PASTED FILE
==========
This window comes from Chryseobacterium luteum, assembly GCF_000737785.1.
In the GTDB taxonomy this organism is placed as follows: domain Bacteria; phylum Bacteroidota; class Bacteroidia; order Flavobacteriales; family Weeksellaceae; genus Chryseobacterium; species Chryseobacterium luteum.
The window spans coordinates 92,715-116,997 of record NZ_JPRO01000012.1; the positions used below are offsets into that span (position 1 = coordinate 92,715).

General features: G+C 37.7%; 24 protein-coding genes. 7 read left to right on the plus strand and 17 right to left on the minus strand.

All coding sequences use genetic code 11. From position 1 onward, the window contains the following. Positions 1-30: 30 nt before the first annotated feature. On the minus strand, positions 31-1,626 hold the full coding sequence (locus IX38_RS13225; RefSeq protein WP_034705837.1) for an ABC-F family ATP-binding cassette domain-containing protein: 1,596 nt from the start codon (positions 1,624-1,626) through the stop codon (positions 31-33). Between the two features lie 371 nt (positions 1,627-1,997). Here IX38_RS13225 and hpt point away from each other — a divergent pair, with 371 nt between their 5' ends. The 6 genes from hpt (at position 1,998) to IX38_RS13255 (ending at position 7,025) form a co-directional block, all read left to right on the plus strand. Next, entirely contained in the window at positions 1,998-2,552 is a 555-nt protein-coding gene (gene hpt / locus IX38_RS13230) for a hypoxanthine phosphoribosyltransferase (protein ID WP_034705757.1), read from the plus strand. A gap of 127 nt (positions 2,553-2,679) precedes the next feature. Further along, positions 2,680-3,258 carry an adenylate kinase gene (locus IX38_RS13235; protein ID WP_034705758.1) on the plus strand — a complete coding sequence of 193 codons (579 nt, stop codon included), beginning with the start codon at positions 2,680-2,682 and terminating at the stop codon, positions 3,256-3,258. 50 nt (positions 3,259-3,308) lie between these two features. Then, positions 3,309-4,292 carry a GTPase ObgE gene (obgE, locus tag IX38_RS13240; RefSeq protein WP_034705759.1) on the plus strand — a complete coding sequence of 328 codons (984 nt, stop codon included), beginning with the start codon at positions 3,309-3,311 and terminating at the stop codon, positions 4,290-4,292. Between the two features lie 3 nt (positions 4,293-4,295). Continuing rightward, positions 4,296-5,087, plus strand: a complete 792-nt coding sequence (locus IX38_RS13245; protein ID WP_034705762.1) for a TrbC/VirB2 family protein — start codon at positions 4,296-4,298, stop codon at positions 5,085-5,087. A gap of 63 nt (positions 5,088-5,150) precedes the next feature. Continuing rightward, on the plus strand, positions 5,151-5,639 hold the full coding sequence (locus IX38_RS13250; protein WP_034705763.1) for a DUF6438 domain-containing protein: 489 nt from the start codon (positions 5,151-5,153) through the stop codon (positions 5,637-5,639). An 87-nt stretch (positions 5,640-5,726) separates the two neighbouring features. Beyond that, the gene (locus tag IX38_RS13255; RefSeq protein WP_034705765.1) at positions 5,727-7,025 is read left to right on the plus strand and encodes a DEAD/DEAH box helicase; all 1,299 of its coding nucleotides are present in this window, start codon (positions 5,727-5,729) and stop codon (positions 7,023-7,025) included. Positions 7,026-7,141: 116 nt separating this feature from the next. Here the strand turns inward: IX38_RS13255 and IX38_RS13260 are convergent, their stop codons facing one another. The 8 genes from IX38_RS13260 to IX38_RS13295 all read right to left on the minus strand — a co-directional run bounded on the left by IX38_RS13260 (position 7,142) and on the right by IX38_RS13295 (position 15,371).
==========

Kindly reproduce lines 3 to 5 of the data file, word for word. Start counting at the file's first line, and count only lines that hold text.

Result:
The window spans coordinates 92,715-116,997 of record NZ_JPRO01000012.1; the positions used below are offsets into that span (position 1 = coordinate 92,715).

General features: G+C 37.7%; 24 protein-coding genes. 7 read left to right on the plus strand and 17 right to left on the minus strand.

All coding sequences use genetic code 11. From position 1 onward, the window contains the following. Positions 1-30: 30 nt before the first annotated feature. On the minus strand, positions 31-1,626 hold the full coding sequence (locus IX38_RS13225; RefSeq protein WP_034705837.1) for an ABC-F family ATP-binding cassette domain-containing protein: 1,596 nt from the start codon (positions 1,624-1,626) through the stop codon (positions 31-33). Between the two features lie 371 nt (positions 1,627-1,997). Here IX38_RS13225 and hpt point away from each other — a divergent pair, with 371 nt between their 5' ends. The 6 genes from hpt (at position 1,998) to IX38_RS13255 (ending at position 7,025) form a co-directional block, all read left to right on the plus strand. Next, entirely contained in the window at positions 1,998-2,552 is a 555-nt protein-coding gene (gene hpt / locus IX38_RS13230) for a hypoxanthine phosphoribosyltransferase (protein ID WP_034705757.1), read from the plus strand. A gap of 127 nt (positions 2,553-2,679) precedes the next feature. Further along, positions 2,680-3,258 carry an adenylate kinase gene (locus IX38_RS13235; protein ID WP_034705758.1) on the plus strand — a complete coding sequence of 193 codons (579 nt, stop codon included), beginning with the start codon at positions 2,680-2,682 and terminating at the stop codon, positions 3,256-3,258. 50 nt (positions 3,259-3,308) lie between these two features. Then, positions 3,309-4,292 carry a GTPase ObgE gene (obgE, locus tag IX38_RS13240; RefSeq protein WP_034705759.1) on the plus strand — a complete coding sequence of 328 codons (984 nt, stop codon included), beginning with the start codon at positions 3,309-3,311 and terminating at the stop codon, positions 4,290-4,292. Between the two features lie 3 nt (positions 4,293-4,295). Continuing rightward, positions 4,296-5,087, plus strand: a complete 792-nt coding sequence (locus IX38_RS13245; protein ID WP_034705762.1) for a TrbC/VirB2 family protein — start codon at positions 4,296-4,298, stop codon at positions 5,085-5,087. A gap of 63 nt (positions 5,088-5,150) precedes the next feature. Continuing rightward, on the plus strand, positions 5,151-5,639 hold the full coding sequence (locus IX38_RS13250; protein WP_034705763.1) for a DUF6438 domain-containing protein: 489 nt from the start codon (positions 5,151-5,153) through the stop codon (positions 5,637-5,639). An 87-nt stretch (positions 5,640-5,726) separates the two neighbouring features. Beyond that, the gene (locus tag IX38_RS13255; RefSeq protein WP_034705765.1) at positions 5,727-7,025 is read left to right on the plus strand and encodes a DEAD/DEAH box helicase; all 1,299 of its coding nucleotides are present in this window, start codon (positions 5,727-5,729) and stop codon (positions 7,023-7,025) included. Positions 7,026-7,141: 116 nt separating this feature from the next. Here the strand turns inward: IX38_RS13255 and IX38_RS13260 are convergent, their stop codons facing one another. The 8 genes from IX38_RS13260 to IX38_RS13295 all read right to left on the minus strand — a co-directional run bounded on the left by IX38_RS13260 (position 7,142) and on the right by IX38_RS13295 (position 15,371).